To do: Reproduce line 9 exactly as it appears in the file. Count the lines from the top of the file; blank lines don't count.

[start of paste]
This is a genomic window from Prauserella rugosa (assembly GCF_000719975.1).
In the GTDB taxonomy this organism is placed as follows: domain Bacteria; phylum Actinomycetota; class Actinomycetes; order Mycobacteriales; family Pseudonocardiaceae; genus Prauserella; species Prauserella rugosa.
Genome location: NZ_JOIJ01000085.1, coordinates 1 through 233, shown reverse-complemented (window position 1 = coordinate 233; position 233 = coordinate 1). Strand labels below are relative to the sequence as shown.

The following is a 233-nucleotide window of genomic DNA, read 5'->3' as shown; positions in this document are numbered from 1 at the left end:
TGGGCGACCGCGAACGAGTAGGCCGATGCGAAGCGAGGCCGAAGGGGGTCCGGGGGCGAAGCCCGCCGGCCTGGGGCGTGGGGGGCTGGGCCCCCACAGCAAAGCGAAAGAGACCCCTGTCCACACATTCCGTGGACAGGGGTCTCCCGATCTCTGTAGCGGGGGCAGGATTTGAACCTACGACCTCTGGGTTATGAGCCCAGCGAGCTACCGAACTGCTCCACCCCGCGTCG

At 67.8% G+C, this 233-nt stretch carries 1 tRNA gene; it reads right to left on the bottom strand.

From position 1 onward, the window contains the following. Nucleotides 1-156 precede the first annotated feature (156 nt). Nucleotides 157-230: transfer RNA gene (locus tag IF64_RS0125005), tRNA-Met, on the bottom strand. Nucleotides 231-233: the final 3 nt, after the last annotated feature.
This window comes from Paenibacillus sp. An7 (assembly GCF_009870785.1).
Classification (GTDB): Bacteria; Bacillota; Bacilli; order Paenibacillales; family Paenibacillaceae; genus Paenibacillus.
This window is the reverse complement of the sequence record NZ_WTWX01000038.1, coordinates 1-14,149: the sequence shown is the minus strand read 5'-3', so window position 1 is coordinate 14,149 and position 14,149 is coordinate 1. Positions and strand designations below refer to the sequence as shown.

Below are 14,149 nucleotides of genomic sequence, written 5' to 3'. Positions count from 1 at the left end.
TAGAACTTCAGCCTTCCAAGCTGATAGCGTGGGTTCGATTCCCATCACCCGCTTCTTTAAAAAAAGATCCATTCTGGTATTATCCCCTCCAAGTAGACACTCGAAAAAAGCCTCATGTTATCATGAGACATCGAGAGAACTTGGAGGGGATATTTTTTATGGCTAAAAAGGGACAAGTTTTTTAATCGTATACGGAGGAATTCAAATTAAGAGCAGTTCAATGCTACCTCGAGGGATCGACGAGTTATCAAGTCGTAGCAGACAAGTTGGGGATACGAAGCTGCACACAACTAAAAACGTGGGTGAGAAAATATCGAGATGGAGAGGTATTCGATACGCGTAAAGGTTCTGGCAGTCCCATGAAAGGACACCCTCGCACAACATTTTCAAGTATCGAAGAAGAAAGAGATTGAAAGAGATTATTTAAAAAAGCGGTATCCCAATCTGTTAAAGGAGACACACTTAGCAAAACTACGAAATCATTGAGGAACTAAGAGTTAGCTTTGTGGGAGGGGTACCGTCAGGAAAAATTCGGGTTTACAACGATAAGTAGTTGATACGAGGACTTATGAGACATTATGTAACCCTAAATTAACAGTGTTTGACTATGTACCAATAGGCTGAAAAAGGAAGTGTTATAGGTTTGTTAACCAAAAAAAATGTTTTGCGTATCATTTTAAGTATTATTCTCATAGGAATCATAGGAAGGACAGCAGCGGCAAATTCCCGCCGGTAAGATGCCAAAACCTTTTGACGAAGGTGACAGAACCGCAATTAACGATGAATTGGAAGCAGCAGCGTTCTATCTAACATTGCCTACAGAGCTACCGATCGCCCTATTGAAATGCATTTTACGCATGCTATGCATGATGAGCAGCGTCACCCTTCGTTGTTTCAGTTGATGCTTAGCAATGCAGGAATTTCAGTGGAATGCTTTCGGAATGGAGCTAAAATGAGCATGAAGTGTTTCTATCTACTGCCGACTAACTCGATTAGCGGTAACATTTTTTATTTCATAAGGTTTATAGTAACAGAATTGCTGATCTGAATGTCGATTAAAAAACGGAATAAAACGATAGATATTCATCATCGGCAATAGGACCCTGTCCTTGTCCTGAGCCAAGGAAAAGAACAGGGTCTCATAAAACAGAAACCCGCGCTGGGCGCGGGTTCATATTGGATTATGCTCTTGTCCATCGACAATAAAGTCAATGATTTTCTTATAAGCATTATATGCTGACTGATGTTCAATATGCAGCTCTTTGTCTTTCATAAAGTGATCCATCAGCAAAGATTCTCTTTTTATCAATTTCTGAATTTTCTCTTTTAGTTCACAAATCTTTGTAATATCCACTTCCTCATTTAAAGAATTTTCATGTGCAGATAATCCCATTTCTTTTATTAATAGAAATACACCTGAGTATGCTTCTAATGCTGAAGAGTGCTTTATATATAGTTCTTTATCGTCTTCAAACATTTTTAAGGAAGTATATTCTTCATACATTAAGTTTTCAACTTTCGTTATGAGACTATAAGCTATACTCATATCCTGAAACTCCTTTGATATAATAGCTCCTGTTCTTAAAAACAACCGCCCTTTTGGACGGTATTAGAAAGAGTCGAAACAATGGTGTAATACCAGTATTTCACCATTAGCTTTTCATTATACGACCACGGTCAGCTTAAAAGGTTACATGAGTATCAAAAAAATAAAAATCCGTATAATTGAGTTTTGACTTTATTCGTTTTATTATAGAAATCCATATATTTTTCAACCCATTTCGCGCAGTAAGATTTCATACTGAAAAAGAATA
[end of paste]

Classification (GTDB): Bacteria; Bacillota; Bacilli; order Paenibacillales; family Paenibacillaceae; genus Paenibacillus.